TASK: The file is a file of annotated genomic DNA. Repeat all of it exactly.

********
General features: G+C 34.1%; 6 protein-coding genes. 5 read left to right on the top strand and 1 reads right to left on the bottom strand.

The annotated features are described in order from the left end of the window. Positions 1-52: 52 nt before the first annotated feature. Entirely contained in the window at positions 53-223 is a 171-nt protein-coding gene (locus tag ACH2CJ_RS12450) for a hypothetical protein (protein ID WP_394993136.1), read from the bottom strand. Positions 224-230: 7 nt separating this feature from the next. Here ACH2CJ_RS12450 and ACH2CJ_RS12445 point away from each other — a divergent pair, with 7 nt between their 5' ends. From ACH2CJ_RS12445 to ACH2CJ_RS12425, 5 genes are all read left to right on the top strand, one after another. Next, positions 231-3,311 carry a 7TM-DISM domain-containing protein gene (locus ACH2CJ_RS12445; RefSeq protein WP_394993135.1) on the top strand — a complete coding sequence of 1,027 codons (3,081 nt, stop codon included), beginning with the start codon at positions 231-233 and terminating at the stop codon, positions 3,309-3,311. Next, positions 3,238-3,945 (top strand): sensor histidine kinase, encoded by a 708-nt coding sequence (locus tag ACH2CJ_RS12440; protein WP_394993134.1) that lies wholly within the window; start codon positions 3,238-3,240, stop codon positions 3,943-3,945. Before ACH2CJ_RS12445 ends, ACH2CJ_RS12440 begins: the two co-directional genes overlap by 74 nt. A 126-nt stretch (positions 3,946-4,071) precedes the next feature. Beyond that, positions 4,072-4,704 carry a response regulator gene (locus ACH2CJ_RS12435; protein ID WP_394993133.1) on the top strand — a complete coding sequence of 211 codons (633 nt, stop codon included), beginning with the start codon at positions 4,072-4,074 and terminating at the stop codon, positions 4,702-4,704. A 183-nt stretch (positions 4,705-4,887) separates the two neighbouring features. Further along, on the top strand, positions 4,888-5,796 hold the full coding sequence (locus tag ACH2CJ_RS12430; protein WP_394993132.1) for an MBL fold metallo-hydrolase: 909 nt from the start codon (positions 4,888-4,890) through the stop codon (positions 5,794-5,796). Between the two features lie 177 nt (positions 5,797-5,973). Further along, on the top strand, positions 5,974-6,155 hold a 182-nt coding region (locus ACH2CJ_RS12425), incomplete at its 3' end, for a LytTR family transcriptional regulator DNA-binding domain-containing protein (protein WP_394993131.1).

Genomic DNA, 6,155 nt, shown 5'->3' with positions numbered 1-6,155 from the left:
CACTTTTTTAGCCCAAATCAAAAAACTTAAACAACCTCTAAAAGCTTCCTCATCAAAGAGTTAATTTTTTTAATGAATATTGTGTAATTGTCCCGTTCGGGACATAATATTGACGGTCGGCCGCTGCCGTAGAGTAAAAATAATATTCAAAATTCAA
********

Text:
General features: G+C 34.1%; 6 protein-coding genes. 5 read left to right on the top strand and 1 reads right to left on the bottom strand.

The annotated features are described in order from the left end of the window. Positions 1-52: 52 nt before the first annotated feature. Entirely contained in the window at positions 53-223 is a 171-nt protein-coding gene (locus tag ACH2CJ_RS12450) for a hypothetical protein (protein ID WP_394993136.1), read from the bottom strand. Positions 224-230: 7 nt separating this feature from the next. Here ACH2CJ_RS12450 and ACH2CJ_RS12445 point away from each other — a divergent pair, with 7 nt between their 5' ends. From ACH2CJ_RS12445 to ACH2CJ_RS12425, 5 genes are all read left to right on the top strand, one after another. Next, positions 231-3,311 carry a 7TM-DISM domain-containing protein gene (locus ACH2CJ_RS12445; RefSeq protein WP_394993135.1) on the top strand — a complete coding sequence of 1,027 codons (3,081 nt, stop codon included), beginning with the start codon at positions 231-233 and terminating at the stop codon, positions 3,309-3,311. Next, positions 3,238-3,945 (top strand): sensor histidine kinase, encoded by a 708-nt coding sequence (locus tag ACH2CJ_RS12440; protein WP_394993134.1) that lies wholly within the window; start codon positions 3,238-3,240, stop codon positions 3,943-3,945. Before ACH2CJ_RS12445 ends, ACH2CJ_RS12440 begins: the two co-directional genes overlap by 74 nt. A 126-nt stretch (positions 3,946-4,071) precedes the next feature. Beyond that, positions 4,072-4,704 carry a response regulator gene (locus ACH2CJ_RS12435; protein ID WP_394993133.1) on the top strand — a complete coding sequence of 211 codons (633 nt, stop codon included), beginning with the start codon at positions 4,072-4,074 and terminating at the stop codon, positions 4,702-4,704. A 183-nt stretch (positions 4,705-4,887) separates the two neighbouring features. Further along, on the top strand, positions 4,888-5,796 hold the full coding sequence (locus tag ACH2CJ_RS12430; protein WP_394993132.1) for an MBL fold metallo-hydrolase: 909 nt from the start codon (positions 4,888-4,890) through the stop codon (positions 5,794-5,796). Between the two features lie 177 nt (positions 5,797-5,973). Further along, on the top strand, positions 5,974-6,155 hold a 182-nt coding region (locus ACH2CJ_RS12425), incomplete at its 3' end, for a LytTR family transcriptional regulator DNA-binding domain-containing protein (protein WP_394993131.1).

Genomic DNA, 6,155 nt, shown 5'->3' with positions numbered 1-6,155 from the left:
CACTTTTTTAGCCCAAATCAAAAAACTTAAACAACCTCTAAAAGCTTCCTCATCAAAGAGTTAATTTTTTTAATGAATATTGTGTAATTGTCCCGTTCGGGACATAATATTGACGGTCGGCCGCTGCCGTAGAGTAAAAATAATATTCAAAATTCAA